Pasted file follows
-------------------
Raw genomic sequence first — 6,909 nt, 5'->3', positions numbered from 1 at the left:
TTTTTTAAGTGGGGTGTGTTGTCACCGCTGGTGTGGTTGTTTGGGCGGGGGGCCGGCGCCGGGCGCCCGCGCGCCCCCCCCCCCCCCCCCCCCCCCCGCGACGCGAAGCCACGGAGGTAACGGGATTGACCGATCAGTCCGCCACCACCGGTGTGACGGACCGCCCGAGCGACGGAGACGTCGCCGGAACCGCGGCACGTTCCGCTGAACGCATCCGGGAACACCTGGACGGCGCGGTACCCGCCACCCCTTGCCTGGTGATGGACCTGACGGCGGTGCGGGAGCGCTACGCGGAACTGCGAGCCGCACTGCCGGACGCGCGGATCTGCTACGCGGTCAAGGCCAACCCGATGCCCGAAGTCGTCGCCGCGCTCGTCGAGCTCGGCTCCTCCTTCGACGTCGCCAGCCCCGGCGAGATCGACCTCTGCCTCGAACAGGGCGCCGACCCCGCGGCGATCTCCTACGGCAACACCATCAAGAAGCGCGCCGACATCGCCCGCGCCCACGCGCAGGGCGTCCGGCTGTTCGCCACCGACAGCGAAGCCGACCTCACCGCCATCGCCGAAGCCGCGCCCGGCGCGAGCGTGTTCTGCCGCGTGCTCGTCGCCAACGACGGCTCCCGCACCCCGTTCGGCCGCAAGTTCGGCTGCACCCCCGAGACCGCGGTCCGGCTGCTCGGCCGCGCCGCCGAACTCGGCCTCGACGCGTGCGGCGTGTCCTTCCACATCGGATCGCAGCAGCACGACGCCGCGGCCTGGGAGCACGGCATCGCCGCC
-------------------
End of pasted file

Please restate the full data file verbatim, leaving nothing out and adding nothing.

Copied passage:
Raw genomic sequence first — 6,909 nt, 5'->3', positions numbered from 1 at the left:
TTTTTTAAGTGGGGTGTGTTGTCACCGCTGGTGTGGTTGTTTGGGCGGGGGGCCGGCGCCGGGCGCCCGCGCGCCCCCCCCCCCCCCCCCCCCCCCCGCGACGCGAAGCCACGGAGGTAACGGGATTGACCGATCAGTCCGCCACCACCGGTGTGACGGACCGCCCGAGCGACGGAGACGTCGCCGGAACCGCGGCACGTTCCGCTGAACGCATCCGGGAACACCTGGACGGCGCGGTACCCGCCACCCCTTGCCTGGTGATGGACCTGACGGCGGTGCGGGAGCGCTACGCGGAACTGCGAGCCGCACTGCCGGACGCGCGGATCTGCTACGCGGTCAAGGCCAACCCGATGCCCGAAGTCGTCGCCGCGCTCGTCGAGCTCGGCTCCTCCTTCGACGTCGCCAGCCCCGGCGAGATCGACCTCTGCCTCGAACAGGGCGCCGACCCCGCGGCGATCTCCTACGGCAACACCATCAAGAAGCGCGCCGACATCGCCCGCGCCCACGCGCAGGGCGTCCGGCTGTTCGCCACCGACAGCGAAGCCGACCTCACCGCCATCGCCGAAGCCGCGCCCGGCGCGAGCGTGTTCTGCCGCGTGCTCGTCGCCAACGACGGCTCCCGCACCCCGTTCGGCCGCAAGTTCGGCTGCACCCCCGAGACCGCGGTCCGGCTGCTCGGCCGCGCCGCCGAACTCGGCCTCGACGCGTGCGGCGTGTCCTTCCACATCGGATCGCAGCAGCACGACGCCGCGGCCTGGGAGCACGGCATCGCCGCC